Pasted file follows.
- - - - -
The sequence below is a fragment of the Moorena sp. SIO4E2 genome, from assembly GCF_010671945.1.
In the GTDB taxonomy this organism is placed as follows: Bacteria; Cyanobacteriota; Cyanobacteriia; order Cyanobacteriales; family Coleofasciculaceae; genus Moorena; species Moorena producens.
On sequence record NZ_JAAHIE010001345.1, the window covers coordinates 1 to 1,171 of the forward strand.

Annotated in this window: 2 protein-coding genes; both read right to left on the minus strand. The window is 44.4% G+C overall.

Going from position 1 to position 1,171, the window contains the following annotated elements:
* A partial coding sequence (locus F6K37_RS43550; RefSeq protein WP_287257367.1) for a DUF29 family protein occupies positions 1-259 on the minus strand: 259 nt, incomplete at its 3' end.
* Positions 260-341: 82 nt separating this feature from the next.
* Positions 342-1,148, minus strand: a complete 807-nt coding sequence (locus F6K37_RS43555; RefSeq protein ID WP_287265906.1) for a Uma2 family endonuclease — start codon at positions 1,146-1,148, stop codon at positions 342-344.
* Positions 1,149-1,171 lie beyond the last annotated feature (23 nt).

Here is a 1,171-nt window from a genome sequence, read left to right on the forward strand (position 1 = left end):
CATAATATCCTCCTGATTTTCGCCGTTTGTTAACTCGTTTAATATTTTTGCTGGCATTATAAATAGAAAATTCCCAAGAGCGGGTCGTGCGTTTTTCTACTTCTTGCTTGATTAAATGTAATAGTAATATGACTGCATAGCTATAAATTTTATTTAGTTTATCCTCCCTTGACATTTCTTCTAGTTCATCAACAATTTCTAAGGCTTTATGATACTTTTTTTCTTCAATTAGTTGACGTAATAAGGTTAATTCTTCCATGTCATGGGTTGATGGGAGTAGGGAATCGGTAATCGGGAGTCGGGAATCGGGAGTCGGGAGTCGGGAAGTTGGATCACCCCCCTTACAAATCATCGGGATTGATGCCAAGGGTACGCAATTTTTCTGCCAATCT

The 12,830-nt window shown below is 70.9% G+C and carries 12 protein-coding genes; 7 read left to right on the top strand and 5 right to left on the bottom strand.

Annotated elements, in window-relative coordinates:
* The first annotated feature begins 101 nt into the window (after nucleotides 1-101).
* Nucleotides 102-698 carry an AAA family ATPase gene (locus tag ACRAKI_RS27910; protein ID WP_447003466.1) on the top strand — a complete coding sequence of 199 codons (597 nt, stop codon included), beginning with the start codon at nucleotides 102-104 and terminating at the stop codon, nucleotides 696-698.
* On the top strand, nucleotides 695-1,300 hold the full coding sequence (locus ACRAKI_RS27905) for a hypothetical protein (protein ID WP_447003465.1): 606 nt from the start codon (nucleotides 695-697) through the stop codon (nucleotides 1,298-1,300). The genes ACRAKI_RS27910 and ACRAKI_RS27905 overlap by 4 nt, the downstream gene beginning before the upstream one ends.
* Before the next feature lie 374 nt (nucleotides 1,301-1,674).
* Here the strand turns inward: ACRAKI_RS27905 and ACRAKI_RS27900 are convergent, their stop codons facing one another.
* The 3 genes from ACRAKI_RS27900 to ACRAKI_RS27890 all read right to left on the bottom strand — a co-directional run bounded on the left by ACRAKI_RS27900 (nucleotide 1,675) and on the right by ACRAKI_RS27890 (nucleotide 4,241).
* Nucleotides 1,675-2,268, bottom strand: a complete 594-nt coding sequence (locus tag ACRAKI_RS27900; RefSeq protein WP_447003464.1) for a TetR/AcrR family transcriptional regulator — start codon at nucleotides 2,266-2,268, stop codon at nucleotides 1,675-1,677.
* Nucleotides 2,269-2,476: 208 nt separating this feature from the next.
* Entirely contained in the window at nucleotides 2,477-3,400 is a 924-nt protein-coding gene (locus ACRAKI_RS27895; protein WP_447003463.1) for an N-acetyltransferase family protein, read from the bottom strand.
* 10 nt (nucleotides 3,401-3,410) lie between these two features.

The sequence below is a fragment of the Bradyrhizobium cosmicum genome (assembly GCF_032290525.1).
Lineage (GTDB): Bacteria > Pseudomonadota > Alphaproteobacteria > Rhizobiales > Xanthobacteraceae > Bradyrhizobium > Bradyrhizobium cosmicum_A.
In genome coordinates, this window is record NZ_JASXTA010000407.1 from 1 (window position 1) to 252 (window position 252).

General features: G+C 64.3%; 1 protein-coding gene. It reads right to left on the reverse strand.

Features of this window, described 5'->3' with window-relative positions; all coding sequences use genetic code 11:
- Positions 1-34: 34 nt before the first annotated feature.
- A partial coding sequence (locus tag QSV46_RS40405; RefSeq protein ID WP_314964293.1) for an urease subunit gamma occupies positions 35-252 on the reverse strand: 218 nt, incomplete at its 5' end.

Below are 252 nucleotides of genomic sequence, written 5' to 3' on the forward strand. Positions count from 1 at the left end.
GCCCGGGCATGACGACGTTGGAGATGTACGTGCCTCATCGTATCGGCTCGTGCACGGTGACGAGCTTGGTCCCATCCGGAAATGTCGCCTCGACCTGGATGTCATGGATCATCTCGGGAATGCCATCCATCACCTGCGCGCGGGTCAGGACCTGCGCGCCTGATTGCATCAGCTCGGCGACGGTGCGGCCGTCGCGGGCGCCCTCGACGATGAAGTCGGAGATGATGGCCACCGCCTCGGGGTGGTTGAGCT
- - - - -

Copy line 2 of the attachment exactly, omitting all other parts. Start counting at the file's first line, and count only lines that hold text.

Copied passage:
In the GTDB taxonomy this organism is placed as follows: Bacteria; Cyanobacteriota; Cyanobacteriia; order Cyanobacteriales; family Coleofasciculaceae; genus Moorena; species Moorena producens.